The Bay Company dominated the Northwest fur trade from its merger with the North West Company until 1846, when the United States and Great Britain ended the joint occupancy of the Northwest that had existed since 1818 and agreed on the 49th parallel as the international border. The interior fur trade had its heyday in the 10 years between 1823 and 1833. Profits could be enormous. H.M. Chittenden, whose two-volume The American Fur Trade of the Far West is an authoritative work on the subject, estimated, for example, that the profits of the Rocky Mountain Fur Company, an American firm, were $50,000-$60,000 per year between 1823 and 1827.

After 1833, the aggressive trapping of the Bay Company and the subsequent decline of beaver populations, competition among the various firms engaged in the trade and a shift in public preference away from fur clothing, particularly hats, vastly reduced profitability. The fur trade declined after 1840. In the Columbia River Basin, the Bay Company experienced a decline. Between 1826 and 1830, the company took in more than 51,700 beaver pelts at its Columbia River Basin posts. Between 1841 and 1845, the number was barely half as many, about 26,500. Other business operations, including lumbering and agriculture, steadily grew in importance as the company consolidated its operations north of the new border.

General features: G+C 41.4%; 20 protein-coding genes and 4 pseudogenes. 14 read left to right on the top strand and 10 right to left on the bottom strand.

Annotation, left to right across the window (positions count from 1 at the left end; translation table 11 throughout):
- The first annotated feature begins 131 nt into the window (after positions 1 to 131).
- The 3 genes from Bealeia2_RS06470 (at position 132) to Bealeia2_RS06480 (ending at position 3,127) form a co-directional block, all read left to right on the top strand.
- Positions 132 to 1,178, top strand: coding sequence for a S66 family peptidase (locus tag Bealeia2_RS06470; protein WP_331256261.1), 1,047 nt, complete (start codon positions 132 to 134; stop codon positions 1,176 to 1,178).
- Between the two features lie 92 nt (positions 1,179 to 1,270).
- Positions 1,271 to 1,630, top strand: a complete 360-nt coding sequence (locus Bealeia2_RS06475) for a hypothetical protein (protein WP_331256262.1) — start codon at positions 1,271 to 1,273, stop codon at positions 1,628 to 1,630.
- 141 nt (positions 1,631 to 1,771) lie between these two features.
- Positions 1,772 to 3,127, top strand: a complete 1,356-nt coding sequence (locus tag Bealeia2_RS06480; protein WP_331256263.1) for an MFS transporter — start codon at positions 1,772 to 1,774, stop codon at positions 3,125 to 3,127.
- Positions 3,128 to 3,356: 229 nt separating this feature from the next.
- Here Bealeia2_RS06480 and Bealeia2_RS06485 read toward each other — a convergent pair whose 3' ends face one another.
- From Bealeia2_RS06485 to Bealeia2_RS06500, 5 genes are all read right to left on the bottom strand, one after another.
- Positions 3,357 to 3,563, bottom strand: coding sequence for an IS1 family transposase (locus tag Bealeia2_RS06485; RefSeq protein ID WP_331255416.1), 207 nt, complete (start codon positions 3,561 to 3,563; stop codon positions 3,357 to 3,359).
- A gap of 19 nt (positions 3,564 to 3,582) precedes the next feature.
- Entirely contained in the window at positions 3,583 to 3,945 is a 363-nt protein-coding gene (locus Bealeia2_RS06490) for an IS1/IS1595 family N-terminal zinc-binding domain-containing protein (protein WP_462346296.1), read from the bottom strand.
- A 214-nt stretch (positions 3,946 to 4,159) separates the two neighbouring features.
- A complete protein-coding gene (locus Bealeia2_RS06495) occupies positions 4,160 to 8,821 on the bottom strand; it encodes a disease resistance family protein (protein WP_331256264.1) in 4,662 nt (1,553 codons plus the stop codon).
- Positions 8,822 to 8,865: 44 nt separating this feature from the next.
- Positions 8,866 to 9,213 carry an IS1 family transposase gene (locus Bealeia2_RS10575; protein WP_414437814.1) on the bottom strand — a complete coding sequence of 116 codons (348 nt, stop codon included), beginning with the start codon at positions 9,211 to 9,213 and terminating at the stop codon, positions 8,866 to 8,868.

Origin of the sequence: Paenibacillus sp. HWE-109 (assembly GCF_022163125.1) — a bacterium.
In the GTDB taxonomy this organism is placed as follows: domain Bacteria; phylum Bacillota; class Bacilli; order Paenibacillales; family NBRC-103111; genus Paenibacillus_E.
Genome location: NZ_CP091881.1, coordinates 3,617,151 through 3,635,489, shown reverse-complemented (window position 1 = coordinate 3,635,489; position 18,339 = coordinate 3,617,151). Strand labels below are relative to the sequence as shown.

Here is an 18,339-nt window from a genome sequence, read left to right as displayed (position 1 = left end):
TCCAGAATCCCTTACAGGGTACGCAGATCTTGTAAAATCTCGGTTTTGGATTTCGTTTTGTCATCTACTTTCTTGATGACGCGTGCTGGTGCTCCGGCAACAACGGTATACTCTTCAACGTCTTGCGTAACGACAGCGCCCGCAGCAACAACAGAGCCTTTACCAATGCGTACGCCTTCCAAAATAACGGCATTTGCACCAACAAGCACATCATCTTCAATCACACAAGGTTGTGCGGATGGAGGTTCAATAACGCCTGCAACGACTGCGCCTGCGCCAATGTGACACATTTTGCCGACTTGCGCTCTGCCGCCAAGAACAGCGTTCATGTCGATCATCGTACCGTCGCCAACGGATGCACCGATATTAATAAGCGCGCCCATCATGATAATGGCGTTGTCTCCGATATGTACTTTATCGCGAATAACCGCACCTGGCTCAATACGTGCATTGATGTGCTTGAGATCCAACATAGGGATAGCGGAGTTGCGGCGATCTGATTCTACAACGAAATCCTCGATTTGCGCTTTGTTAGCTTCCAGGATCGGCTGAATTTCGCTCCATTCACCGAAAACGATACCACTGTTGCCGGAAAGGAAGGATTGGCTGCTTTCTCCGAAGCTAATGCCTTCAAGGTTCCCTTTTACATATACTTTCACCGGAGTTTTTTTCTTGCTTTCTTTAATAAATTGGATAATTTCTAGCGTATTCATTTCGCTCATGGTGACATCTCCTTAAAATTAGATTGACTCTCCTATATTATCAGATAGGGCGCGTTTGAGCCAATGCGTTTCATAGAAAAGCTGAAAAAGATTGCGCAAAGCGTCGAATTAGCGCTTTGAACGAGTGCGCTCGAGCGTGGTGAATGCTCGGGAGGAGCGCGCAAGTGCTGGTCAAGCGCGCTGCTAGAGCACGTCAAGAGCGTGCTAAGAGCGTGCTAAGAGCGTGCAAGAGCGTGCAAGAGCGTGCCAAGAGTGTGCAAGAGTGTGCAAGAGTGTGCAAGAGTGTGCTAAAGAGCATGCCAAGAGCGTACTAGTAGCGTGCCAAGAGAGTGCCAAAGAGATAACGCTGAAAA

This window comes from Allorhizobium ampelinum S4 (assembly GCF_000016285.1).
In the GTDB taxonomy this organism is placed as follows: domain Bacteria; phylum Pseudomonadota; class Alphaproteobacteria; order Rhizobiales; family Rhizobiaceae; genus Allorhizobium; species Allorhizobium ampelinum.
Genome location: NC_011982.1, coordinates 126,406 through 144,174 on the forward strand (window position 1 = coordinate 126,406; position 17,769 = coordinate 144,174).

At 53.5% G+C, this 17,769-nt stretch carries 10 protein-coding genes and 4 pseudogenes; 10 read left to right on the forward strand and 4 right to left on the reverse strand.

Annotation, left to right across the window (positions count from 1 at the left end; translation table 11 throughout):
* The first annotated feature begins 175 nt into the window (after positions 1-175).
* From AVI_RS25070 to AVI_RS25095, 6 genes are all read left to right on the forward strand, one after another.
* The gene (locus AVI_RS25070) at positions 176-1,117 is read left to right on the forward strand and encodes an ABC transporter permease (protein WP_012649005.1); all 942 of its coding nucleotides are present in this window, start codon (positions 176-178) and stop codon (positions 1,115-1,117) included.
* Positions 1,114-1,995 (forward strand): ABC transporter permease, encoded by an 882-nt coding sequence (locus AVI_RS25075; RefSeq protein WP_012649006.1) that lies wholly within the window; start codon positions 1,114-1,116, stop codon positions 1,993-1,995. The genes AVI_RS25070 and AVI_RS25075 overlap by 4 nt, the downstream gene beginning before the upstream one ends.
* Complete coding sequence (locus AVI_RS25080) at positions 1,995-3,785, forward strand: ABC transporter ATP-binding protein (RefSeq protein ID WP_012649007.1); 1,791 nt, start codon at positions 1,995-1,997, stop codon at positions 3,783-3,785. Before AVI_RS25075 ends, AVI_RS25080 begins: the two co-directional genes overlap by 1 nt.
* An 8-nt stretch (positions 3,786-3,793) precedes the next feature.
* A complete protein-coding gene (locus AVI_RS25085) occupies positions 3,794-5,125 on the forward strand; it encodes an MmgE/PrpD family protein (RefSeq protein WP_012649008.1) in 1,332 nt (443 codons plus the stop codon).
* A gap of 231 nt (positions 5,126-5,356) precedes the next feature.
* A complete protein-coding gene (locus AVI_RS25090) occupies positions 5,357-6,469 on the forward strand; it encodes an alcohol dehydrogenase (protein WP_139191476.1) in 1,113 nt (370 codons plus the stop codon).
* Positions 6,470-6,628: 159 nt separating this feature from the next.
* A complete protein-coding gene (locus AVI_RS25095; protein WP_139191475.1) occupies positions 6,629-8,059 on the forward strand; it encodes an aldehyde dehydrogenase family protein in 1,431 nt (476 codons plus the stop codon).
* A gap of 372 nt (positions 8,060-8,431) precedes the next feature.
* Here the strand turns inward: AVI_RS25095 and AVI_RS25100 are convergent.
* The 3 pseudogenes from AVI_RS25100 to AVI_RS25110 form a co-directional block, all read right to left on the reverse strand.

The decline of the fur trade coincided roughly with the decline of the Christian missions in the Columbia Basin following the 1847 Whitman murders. Geographer D.W. Meinig, author of The Great Columbia Plain: A Historical Geography, 1805-1910, described the fur trade as one of three significant cultural impacts on Columbia Basin Indian tribes, the others being the missions and the military posts. None of these specifically was intended to destroy the Indians, but each had its own negative impact. The fur trade, he maintained, attempted to placate and exploit Indians, the missions to convert and civilize, and the military posts to chastise and control. These points of contact, from the standpoint of Indians, “take on the appearance of festering sores whose influences spread gradually and insidiously to infect whole tribes with disease, economic distortion and social disintegration.” Anthropologist Eugene Hunn, also of the University of Washington, has a similar, if less pessimistic, view of the impact of the fur trade on tribes. Indians tolerated the traders and assisted them by providing horses and venison, Hunn says. But there were social and cultural impacts of the traders’ presence, including the introduction of diseases, the easy procurement of material goods and food that made many Indians dependent on the trading posts, and inter-tribal warfare that was exacerbated by guns provided by the traders in exchange for furs. The encounter between Indians and non-Indians on the Columbia, which began with the fur trade, “encompassed a relatively narrow exchange between the ‘discoverer’ and the ‘discovered,’” historian William Lang of Portland State University has written. For Indians, trade was an opportunity to improve their lives, not the context of their lives, Lang wrote. Nonetheless, the encounter was, Lang wrote, “part of a great world-changing experience [that] spun a kaleidoscope of consequences that continue to inform and shape our decisions in private and public matters. The Encounter changed this region, and it would never be as it was before.”